Fed raises rates, predicts steeper path for future hikes
Fed officials, meeting for the first time under Chairman Jerome Powell, raised the benchmark lending rate a quarter-point and forecast a steeper path of hikes in 2019 and 2020, citing an improving economic outlook. Policy makers continued to project a total of three increases this year.
“The economic outlook has strengthened in recent months,” the policy-setting Federal Open Market Committee said in a statement. Officials repeated previous language that they anticipate “further gradual adjustments in the stance of monetary policy.”
The vote to lift the federal funds rate target range to 1.5% to 1.75% was a unanimous 8-0.
The upward revision in their rate path suggests Fed officials are looking through soft first-quarter economic reports and expect a lift this year and next from a tax overhaul passed by Republicans in December. Financial conditions have tightened since late January as investors look for signs that the central bank might raise rates at a faster pace, while forecasters predict stronger U.S. growth and tight labor markets.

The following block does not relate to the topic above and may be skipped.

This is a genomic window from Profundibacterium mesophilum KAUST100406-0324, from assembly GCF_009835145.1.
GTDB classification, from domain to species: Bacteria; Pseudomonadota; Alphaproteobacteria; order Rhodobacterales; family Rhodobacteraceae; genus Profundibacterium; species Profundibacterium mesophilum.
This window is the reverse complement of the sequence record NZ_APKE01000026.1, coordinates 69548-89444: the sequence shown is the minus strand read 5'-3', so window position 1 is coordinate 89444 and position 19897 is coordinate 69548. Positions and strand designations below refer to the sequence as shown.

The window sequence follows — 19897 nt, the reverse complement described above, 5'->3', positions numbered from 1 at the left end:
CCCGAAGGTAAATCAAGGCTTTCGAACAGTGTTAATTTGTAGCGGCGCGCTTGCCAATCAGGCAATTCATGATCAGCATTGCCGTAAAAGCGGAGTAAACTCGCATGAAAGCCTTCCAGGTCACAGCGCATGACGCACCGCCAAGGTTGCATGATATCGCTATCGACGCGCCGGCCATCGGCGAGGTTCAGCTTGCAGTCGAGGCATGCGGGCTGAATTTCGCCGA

The latest set of quarterly forecasts showed that policy makers were divided over the outlook for the benchmark interest rate in 2018. Seven officials projected at least four quarter-point hikes would be appropriate this year, while eight expected three or fewer increases to be warranted.
In the forecasts, U.S. central bankers projected a median federal funds rate of 2.9% by the end of 2019, implying three rate increases next year, compared with two 2019 moves seen in the last round of forecasts in December. They saw rates at 3.4% in 2020, up from 3.1% in December, according to the median estimate.
The Fed said inflation on an annual basis is “expected to move up in coming months,” after saying “move up this year” in the January statement. Price gains are still expected to stabilize around the Fed’s 2% target over the medium term, the FOMC said.
The central bank’s preferred price gauge rose 1.7% in the 12 months through January and officials projected it to rise to 2% in 2019 and hit 2.1% the following year, the latest estimates showed. The estimates for inflation excluding food and energy, which officials see as a better way to gauge underlying price trends, rose to 2.1% in 2019 and 2020 from 2% seen in December.
The median estimate for economic growth this year rose to 2.7% from 2.5% in December, signaling confidence in U.S. consumers despite recent weak readings on retail sales that have pushed down tracking estimates of first-quarter activity. The 2019 estimate rose to 2.4% from 2.1%.
The committee’s forecast for the long-run sustainable growth rate of the economy was unchanged at 1.8%, suggesting policy makers are still skeptical of the effect of tax cuts in the economy’s capacity for growth. The 2020 gross domestic product growth median projection was also unchanged at 2%.